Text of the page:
Arthas and Jaina reached Stratholme, finding Uther, and discovering that they'd arrived too late. The plagued grain had already been distributed, the city and its residents already doomed. Their choices were few. They could have attempted to seal the city and wait for the plague to kill and raise every single man, woman and child then strike the horde of undead down as it attempted to spread across the countryside. This course of action would most likely mean horrific casualties, and a chance of their forces also converting into undeath. It's interesting to me that Medivh, who clearly knew the future, didn't feel the need to share it with Arthas or in any way act to spare the people of Stratholme this fate. It's possible he was afraid that doing so would merely force events down even more dire paths and the deaths and undeaths of so many paled in comparison to allowing the Burning Legion free reign across the surface of the world. It's even possible to assume that Medivh viewed the Well of Eternity and the World Tree as far more crucial to protect since they were the prize Archimonde sought as well as the means of his destruction.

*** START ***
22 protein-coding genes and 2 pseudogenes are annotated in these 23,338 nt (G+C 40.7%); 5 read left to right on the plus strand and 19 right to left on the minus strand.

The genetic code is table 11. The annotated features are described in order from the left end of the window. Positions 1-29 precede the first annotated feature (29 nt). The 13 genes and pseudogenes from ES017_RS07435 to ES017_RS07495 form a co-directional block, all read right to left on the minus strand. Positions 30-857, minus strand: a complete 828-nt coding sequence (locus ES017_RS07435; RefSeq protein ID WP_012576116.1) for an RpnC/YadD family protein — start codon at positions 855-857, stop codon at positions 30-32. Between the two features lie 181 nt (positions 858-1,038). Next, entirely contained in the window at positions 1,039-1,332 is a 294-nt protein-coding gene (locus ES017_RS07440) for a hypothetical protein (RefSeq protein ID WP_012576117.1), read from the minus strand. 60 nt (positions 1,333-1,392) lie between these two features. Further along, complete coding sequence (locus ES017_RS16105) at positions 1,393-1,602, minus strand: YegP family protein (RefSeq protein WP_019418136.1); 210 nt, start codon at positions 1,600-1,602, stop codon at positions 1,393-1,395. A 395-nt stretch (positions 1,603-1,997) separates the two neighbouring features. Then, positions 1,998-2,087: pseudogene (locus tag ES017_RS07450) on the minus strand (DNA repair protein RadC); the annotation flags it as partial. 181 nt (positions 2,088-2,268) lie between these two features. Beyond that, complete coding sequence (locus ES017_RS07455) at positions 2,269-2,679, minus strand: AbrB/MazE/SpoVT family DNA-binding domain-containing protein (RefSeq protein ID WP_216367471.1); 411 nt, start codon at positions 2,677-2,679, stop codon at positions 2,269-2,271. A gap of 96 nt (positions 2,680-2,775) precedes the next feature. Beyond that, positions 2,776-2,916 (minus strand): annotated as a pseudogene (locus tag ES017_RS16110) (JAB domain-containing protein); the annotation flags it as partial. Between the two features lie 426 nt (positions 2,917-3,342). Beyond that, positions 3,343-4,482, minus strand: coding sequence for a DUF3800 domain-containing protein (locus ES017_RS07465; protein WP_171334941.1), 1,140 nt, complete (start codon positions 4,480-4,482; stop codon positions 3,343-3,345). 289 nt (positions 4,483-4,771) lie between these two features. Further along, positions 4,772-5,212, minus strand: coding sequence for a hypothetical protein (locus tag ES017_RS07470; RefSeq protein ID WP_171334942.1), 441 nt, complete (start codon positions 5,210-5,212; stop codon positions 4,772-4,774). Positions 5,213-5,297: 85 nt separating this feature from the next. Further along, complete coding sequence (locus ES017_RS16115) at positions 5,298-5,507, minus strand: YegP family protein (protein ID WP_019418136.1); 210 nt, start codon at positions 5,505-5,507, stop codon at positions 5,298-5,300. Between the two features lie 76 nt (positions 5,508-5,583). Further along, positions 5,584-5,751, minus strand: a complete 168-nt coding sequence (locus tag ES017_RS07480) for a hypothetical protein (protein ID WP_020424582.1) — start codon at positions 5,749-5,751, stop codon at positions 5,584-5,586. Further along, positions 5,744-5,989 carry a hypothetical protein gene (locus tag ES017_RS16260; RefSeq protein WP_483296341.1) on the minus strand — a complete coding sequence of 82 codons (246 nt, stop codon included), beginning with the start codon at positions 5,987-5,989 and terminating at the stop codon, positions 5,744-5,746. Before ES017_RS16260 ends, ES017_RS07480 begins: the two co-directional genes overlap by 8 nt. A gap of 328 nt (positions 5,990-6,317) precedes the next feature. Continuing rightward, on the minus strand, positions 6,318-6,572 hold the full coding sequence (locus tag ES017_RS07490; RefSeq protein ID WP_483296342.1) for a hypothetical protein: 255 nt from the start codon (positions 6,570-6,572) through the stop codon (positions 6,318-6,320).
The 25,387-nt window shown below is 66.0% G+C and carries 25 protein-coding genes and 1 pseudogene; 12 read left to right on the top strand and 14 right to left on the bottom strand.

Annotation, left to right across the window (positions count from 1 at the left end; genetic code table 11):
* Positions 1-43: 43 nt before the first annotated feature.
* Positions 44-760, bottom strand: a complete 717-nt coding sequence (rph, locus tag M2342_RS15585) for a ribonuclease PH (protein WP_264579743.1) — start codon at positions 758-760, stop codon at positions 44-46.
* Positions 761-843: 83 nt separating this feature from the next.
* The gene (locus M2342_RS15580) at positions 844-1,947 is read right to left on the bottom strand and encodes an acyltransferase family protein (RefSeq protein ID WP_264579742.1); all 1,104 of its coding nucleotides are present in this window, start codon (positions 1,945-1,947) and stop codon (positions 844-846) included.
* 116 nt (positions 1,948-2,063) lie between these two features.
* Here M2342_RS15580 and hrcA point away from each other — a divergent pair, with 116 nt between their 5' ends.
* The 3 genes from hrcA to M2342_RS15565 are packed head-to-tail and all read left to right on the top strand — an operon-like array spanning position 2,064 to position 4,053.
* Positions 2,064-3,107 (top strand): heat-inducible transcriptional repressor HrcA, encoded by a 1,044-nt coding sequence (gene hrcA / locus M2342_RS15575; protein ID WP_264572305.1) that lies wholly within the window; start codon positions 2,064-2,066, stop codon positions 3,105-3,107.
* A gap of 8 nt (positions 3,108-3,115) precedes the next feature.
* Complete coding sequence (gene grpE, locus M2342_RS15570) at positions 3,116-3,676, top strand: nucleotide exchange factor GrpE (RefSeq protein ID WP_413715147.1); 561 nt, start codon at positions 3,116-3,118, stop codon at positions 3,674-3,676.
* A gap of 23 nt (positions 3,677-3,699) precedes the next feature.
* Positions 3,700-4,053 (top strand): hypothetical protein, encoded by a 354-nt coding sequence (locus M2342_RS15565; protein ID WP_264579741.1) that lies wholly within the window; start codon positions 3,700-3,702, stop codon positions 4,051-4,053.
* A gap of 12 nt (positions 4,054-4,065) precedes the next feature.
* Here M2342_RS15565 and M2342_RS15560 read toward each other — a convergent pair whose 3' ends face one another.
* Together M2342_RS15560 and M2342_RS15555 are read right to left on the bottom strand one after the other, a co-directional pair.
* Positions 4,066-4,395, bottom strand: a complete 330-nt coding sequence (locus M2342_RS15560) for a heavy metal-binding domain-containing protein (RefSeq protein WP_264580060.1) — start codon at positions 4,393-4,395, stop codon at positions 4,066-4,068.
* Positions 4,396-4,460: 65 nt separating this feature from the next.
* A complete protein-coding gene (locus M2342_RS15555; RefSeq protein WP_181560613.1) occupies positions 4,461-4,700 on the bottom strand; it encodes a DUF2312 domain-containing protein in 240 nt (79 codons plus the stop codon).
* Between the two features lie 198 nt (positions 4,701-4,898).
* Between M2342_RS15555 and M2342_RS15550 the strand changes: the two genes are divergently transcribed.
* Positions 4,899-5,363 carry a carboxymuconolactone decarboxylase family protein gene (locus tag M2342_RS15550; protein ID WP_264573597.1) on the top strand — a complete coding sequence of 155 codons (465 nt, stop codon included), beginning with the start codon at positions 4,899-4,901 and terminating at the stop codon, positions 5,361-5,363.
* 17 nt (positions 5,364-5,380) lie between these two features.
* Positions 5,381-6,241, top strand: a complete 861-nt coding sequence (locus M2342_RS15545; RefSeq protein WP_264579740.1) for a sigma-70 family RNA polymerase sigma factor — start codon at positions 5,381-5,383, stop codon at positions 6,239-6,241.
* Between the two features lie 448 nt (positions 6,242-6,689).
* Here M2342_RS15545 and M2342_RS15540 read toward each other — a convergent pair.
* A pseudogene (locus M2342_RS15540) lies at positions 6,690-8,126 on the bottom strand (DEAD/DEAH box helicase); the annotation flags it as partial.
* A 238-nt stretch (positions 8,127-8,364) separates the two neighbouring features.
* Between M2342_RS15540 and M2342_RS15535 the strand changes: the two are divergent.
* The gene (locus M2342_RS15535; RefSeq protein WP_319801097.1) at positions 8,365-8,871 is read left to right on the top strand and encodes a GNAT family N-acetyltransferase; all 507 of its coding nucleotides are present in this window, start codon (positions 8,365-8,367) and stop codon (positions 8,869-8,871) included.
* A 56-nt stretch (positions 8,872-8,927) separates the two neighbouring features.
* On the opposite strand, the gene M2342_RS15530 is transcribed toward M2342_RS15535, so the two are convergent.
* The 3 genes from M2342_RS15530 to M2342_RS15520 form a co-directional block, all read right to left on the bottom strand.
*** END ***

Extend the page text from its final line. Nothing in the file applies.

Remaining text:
The facts remain thus: Medivh knew what was going to happen, and he didn't tell anyone. Vague warnings may have served to protect the ultimate prize, but in the chess game against the lords of the demonic armies, Medivh can be seen as having willingly sacrificed a great many pawns, the people of Lordaeron who died to Arthas, to the plague, and eventually to the Scourge, in order to ultimately take a Legion rook, the Lich King, off the board entirely. (If you've been to Karazhan, you'll note that Medivh is an avid chess player.)

Arthas did not choose to wait out the plague. He did not choose to lay siege to Stratholme and watch the people turn into the undead. In so doing he lost the support of his mentor and his first love, and walked out of a ruined, burned Stratholme burning with a hatred for Mal'Ganis (and not the Lich King himself) that drove him on the path to madness and obsession. And in so doing, he fulfilled both the Lich King's plan for him, and Medivh's plan for the Lich King.

After Stratholme and its destruction (I won't belabor it, if you've done the Culling of Time you've seen the events firsthand) we move into high gear. Arthas seeks his destiny in Northrend, Lordaeron meets its final fate, the orcs make their way across the ocean (meeting surprising new allies at every turn) and all the while, the self-proclaimed Prophet plays with the fate of the world, while the shadow passes ever closer and the Burning Legion edges ever closer to making its way back to Azeroth. Next week, we'll discuss these events, as well as the fall of Quel'Thalas, Grom Hellscream's fall, and the return of the children of the moon.

Filed under: Lore, Know your Lore